Herman C. Hanko is professor of Church History and New Testament in the Protestant Reformed Seminary.

Alcohol abuse in this country is appalling. Recently Ann Landers reported on some statistics put out by The National Council of Alcoholism. They make for disturbing reading.

1. Alcohol is America’s No. 1, drug problem among youth. (In 1985, an estimated 4.6 million adolescents, ages 14 through 17, experienced negative consequences of alcohol —arrest, involvement in an accident, impairment of health or job performance.) 

2. Alcohol is twice as popular among college students as the next leading drug, marijuana, and more than five times as popular as cocaine . . . . 

4. The earlier in life a child starts using any dependence-producing drug, the more likely he or she is to experience health problems, and go on to use other drugs. 

5. About 10,000 young people aged 16 to 24 are killed each year in alcohol-related accidents, including drowning, suicides, violent injuries, homicides and fire injuries. 

6. Alcohol-related highway deaths are the No. 1 killer of 15-to 24-year-olds. 

7. Nearly 100,000 10-and 11-year-olds reported getting drunk at least once a week in 1985. . . . 

10. A child will see alcohol consumed an average of 75,000 times on TV before he or she is of legal drinking age. 

11. Drinking differences between boys and girls are diminishing. (The number of young female drinkers has been increasing more rapidly than the number of young male drinkers. Girls also tend now to experiment with a wider variety of substances . . . .)

Drunkenness is not a modern problem. The Scriptures have a lot to say about it, and it is worth our while to examine some of these Scriptural passages.

Scripture surely makes clear that this sin of drunkenness was common in the church throughout her history. It was not the kind of sin one found exclusively or even primarily in the world. The prophet Amos points to how common the sin was in Israel by castigating the rich women for enticing their husbands to join them in drinking (Amos 4:1), and by condemning the ease and luxury of the people in the prosperous days of Jeroboam II by accusing them, among other things, of drinking wine in bowls (Amos 6:6).

We all know of Noah’s sin of drunkenness, of Nabal’s drunkenness on the night when God killed him (I Sam. 25:36), how David made Uriah drunk (II Sam. 11:13), how drunkenness was common in the palace even during David’s rule (II Sam. 13:28), how drunkenness characterized many of the kings of Israel (I Kings 16:9) and foreign kings (I Kings 20:16), and of how it was common in Israel as a whole (Is. 28:1).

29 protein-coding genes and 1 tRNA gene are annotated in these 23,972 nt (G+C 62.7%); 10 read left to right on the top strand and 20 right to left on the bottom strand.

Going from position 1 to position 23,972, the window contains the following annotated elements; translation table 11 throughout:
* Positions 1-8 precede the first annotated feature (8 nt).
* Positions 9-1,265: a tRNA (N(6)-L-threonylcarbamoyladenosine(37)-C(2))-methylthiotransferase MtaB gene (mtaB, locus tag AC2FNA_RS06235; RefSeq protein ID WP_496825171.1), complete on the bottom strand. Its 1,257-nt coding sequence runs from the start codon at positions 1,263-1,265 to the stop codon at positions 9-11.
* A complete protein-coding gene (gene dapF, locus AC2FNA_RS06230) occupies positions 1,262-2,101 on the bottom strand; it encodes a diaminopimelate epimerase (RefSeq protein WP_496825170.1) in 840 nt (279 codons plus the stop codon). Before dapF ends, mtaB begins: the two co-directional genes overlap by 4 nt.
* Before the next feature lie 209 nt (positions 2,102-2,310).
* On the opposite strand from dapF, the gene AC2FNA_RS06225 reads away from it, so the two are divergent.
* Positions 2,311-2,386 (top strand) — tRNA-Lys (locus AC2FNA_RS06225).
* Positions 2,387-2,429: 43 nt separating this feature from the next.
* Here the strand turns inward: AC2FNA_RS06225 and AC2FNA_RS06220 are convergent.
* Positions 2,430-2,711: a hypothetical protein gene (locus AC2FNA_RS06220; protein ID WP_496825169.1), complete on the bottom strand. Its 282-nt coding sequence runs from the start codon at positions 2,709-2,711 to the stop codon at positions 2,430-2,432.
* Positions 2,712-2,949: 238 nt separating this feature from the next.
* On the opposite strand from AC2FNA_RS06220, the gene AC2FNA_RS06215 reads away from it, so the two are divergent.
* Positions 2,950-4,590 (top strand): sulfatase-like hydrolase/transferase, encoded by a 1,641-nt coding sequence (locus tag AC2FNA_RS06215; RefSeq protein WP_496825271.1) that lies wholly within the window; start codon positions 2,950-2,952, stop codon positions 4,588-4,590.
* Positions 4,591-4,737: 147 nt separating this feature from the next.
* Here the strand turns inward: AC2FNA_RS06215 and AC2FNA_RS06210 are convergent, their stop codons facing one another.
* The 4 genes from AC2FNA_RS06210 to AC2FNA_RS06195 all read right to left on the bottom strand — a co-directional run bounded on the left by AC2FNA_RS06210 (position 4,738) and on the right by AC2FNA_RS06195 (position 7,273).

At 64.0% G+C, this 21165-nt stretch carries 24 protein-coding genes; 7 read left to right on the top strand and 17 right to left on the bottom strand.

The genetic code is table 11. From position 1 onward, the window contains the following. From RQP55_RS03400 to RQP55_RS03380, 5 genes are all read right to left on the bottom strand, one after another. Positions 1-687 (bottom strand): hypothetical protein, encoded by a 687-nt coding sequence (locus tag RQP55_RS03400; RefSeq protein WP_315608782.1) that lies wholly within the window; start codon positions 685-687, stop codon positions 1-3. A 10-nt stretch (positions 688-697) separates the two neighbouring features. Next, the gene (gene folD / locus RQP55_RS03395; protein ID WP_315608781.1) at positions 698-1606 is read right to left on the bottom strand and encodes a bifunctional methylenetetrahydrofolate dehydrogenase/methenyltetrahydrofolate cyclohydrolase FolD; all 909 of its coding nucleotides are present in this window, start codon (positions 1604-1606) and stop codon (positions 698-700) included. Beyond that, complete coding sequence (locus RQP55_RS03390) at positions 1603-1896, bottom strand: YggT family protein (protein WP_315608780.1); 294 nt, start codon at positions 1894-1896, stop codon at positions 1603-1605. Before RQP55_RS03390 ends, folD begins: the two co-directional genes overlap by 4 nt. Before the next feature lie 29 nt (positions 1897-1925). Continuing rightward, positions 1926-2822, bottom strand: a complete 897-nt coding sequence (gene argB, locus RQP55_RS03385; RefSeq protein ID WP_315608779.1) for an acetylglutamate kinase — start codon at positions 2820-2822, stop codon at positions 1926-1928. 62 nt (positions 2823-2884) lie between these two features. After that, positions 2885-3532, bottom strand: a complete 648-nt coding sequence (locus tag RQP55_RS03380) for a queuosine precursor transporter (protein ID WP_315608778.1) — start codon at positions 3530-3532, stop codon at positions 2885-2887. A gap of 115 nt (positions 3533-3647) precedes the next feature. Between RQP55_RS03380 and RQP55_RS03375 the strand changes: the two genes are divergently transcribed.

The Scriptures often speak of the effects of drunkenness. Drunken people stagger about (Job 12:25,Ps. 107:27) even sometimes in their own vomit (Is. 19:14). Not a very pretty picture is painted by Isaiah in Isaiah 28:7, 8: “But they also have erred through wine, and through strong drink are out of the way; the priest and the prophet have erred through strong drink, they are swallowed up of wine, they are out of the way through strong drink; they err in vision, they stumble in judgment. For all tables are full of vomit and filthiness, so that there is no place clear.”

Scripture often connects adultery and fornication with drunkenness as two sins which often go hand in hand—and experience proves how true this is. Hosea 4:11speaks of God saying to His people: “Whoredom and wine and new wine take away the heart.” And in a particularly forceful passage, Solomon says the same thing, while describing the wretchedness of drunkenness: “Who hath woe? who hath sorrow? who hath contentions? who hath babbling? who hath wounds without cause? who hath redness of eyes? They that tarry long at the wine; they that go to seek mixed wine. Look not thou upon the wine when it is red, when it giveth his colour in the cup, when it moveth itself aright. At the last it biteth like a serpent, and stingeth like an adder. Thine eyes shall behold strange women, and thine heart shall utter perverse things. Yea, thou shalt be as he that lieth down in the midst of the sea, or as he that lieth upon the top of a mast. They have stricken me, shalt thou say, and I was not sick, they have beaten me, and I felt it not: when shall I awake? I will seek it yet again” (Prov. 23:29-35). No wonder that Solomon calls wine a mocker and strong drink a raging; and only the fool is deceived by it (Prov. 20:1).